Apps List #1: 6 Light Puzzle Games (Android)

You know what? I don’t usually play games on my phone or computer, but when I do, I would play puzzle games. And these are 6 of my favorite puzzle games for Android.

These puzzles are both light (less than 1 MB) in size and have simple gameplay. I’m sick of games that are huge, have flashy animations, needs internet connection, and has ads.

All but two of these games are open-source, and were discovered on F-Droid repository.

(And this is my first post written using ScribeFire.)

1. Yet Another Tetris (112 kB)

I don’t think that the game itself needs an explanation.
2014_12_23_07.47.05
I’ve been playing this game since I first got an Android phone 2 years ago. I think that compared to just any tetris games available for Android, even the official Tetris game, this version is the best.It has nice graphics and animations, looks great on both small and large screens, comfortable controls, has features like grids and ghosts, even scores and statistics.
Unfortunately, this game has been long gone from the Play Store, but if you have installed 1Mobile market on your phone, you still can download it. I can’t find the apk version anywhere, but I’ve grabbed it from my phone’s /mnt/asec folder and uploaded it into Dropbox.

Developer: Rashid Gaiutdinov

License: Freeware

Requirements: Android 2.1 and up

Download: 1Mobile | APK file (Dropbox)

2. Tower of Hanoi (28 kB)

2014_12_23_14.38.50
This game is based on a mathematical puzzle, where you should move a stack of disks with different sizes along three rods with the rules 1) you only can move one disk at a time, and 2) you can’t stack a larger disk on top of a smaller one.
This is the simplest and smallest Tower of Hanoi game available for Android. It’s also the smallest game in this list. The only thing you can adjust in this game is the screen orientation (the game is better played in landscape mode) and the number of disks (from 3 to 10).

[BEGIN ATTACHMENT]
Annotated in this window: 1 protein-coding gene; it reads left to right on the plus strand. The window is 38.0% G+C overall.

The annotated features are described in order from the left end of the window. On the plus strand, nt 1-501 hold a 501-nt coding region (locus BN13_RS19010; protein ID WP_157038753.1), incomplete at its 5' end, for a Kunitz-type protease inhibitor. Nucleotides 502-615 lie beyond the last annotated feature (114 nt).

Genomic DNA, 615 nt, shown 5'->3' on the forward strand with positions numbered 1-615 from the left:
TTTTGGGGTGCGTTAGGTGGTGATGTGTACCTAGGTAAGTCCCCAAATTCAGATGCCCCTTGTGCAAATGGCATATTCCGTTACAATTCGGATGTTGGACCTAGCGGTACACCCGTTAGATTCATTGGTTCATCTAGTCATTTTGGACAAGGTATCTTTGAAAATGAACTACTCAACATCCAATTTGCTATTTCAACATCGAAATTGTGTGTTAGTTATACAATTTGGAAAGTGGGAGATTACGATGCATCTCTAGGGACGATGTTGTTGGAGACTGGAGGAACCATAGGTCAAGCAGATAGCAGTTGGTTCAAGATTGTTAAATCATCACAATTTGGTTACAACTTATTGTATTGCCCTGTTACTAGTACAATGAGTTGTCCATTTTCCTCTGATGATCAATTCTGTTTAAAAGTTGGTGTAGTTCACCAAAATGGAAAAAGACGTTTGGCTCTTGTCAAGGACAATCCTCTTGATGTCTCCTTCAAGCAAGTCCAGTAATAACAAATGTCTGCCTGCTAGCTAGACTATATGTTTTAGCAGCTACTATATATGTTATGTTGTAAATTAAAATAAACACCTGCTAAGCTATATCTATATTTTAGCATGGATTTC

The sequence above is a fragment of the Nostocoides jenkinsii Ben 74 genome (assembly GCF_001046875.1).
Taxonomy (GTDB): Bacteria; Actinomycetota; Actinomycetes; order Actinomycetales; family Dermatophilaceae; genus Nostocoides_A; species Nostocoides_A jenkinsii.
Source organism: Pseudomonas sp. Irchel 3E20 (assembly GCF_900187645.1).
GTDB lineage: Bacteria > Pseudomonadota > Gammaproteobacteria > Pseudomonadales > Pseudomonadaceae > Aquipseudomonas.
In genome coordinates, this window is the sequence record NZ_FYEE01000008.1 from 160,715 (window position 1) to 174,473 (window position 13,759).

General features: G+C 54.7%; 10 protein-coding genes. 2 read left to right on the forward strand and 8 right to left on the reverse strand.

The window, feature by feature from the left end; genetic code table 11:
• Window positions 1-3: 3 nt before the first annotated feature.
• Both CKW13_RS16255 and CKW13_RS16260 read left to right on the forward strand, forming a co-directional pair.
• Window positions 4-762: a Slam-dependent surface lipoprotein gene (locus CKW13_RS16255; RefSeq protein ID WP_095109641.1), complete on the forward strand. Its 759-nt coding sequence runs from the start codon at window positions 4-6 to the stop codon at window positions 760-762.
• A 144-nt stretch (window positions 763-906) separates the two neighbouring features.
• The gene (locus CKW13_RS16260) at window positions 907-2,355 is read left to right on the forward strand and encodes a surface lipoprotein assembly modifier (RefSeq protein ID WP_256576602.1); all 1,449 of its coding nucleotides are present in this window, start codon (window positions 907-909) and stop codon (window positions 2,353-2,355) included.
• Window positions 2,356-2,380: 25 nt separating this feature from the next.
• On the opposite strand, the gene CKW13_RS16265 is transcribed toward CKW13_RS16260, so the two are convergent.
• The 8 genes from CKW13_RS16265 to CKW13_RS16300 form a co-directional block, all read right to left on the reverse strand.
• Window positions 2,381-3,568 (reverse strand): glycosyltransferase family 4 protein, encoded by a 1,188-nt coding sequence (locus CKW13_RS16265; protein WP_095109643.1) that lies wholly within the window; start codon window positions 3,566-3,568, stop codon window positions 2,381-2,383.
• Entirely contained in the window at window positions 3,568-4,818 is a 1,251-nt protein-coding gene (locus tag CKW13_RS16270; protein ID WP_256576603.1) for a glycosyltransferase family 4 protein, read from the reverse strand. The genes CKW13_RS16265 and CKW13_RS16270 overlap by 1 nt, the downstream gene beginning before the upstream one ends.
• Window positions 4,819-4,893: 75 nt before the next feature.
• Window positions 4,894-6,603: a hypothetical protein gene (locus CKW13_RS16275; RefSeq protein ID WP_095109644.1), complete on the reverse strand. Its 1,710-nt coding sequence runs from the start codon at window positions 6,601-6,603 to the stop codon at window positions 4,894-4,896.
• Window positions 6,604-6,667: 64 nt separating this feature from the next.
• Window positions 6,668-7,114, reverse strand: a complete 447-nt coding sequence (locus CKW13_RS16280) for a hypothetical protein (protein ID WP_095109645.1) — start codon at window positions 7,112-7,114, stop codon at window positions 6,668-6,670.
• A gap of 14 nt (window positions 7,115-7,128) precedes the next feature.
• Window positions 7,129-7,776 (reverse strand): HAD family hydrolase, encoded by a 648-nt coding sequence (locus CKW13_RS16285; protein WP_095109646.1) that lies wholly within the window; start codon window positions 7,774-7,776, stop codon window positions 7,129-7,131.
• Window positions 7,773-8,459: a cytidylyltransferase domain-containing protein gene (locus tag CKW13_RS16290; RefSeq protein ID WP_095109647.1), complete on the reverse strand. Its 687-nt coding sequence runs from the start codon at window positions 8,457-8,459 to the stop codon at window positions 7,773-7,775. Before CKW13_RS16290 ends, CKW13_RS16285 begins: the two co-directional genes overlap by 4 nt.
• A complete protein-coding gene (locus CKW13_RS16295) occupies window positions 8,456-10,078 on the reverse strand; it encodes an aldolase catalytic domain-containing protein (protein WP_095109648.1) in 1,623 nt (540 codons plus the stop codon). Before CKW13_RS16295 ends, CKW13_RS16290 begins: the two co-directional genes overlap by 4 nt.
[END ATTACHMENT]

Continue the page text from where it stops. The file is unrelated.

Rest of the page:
The only downside from this game is that just like playing with a Rubik’s Cube, if you play it frequently enough, it gets easier and possibly less challenging. It’s still a great time-waster, though.

Developer: Johan Mӧller

License: Freeware

Requirements: Android 2.1 and up

Download: Google Play

3. Simon Tatham’s Puzzle Collection (704 kB)

2014_12_23_07.59.03
No list of puzzle games for Android – nope, any platforms – would be complete without mentioning Simon Tatham’s Puzzle Collection. It’s a collection of 38 puzzle games, available for Java, Javascript, Windows, Mac OS, Unix, Linux, and some mobile-based operating systems. I play it in all three of my operating systems (the PortableApps version, the Debian package found on Ubuntu Software Centre, and this version)
stg-1
You will notice many familiar games like Fifteen, Minesweeper, and Sudoku besides many games you possibly have never played, or have played on physical/paper-and-pencil form. Just like the desktop version, each game came with instructions, configurable levels, and the ability to load and save games.
stg-2

Developer: Simon Tatham (original), Chris Boyle (Android)

License: MIT license

Requirements: Android 2.1 and up

Links: Official site | Chris Boyle | Google Play

4. OpenSudoku (219.4 kB)

2014_12_23_15.44.43
The problem with many Sudoku games for Android is to fit the playing grid and the input buttons on the same screen. It seems like they’re created with large screens in mind, which makes the screen consists of 50% grid and 50% input buttons. This makes the grid (especially the pencil marks) too small to see on my 3.15″ phone, thus rendering the game unplayable.
2014_12_26_16.14.23
OpenSudoku fixes this problem by dedicating most of the screen for the grid and uses pop-up buttons as one of its three input types, making it comfortable to play on both large and small screens.